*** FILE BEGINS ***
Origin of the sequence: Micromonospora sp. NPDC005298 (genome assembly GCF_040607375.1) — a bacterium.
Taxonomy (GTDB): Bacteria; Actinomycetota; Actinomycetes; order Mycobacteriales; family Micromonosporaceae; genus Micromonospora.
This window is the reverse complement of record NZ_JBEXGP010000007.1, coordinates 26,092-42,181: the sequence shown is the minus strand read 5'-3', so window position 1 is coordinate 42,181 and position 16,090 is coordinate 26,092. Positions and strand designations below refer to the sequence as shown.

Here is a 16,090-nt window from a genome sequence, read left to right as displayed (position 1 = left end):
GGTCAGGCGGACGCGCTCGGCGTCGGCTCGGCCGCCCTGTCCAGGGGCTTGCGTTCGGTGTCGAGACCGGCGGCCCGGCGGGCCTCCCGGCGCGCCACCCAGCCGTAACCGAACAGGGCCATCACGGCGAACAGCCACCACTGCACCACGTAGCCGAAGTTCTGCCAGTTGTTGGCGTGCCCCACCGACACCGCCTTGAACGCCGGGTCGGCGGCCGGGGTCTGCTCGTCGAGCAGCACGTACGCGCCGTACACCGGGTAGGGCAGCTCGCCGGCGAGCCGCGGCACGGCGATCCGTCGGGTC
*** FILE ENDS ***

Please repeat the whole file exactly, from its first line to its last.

Origin of the sequence: Micromonospora sp. NPDC005298 (genome assembly GCF_040607375.1) — a bacterium.
Taxonomy (GTDB): Bacteria; Actinomycetota; Actinomycetes; order Mycobacteriales; family Micromonosporaceae; genus Micromonospora.
This window is the reverse complement of record NZ_JBEXGP010000007.1, coordinates 26,092-42,181: the sequence shown is the minus strand read 5'-3', so window position 1 is coordinate 42,181 and position 16,090 is coordinate 26,092. Positions and strand designations below refer to the sequence as shown.

Here is a 16,090-nt window from a genome sequence, read left to right as displayed (position 1 = left end):
GGTCAGGCGGACGCGCTCGGCGTCGGCTCGGCCGCCCTGTCCAGGGGCTTGCGTTCGGTGTCGAGACCGGCGGCCCGGCGGGCCTCCCGGCGCGCCACCCAGCCGTAACCGAACAGGGCCATCACGGCGAACAGCCACCACTGCACCACGTAGCCGAAGTTCTGCCAGTTGTTGGCGTGCCCCACCGACACCGCCTTGAACGCCGGGTCGGCGGCCGGGGTCTGCTCGTCGAGCAGCACGTACGCGCCGTACACCGGGTAGGGCAGCTCGCCGGCGAGCCGCGGCACGGCGATCCGTCGGGTC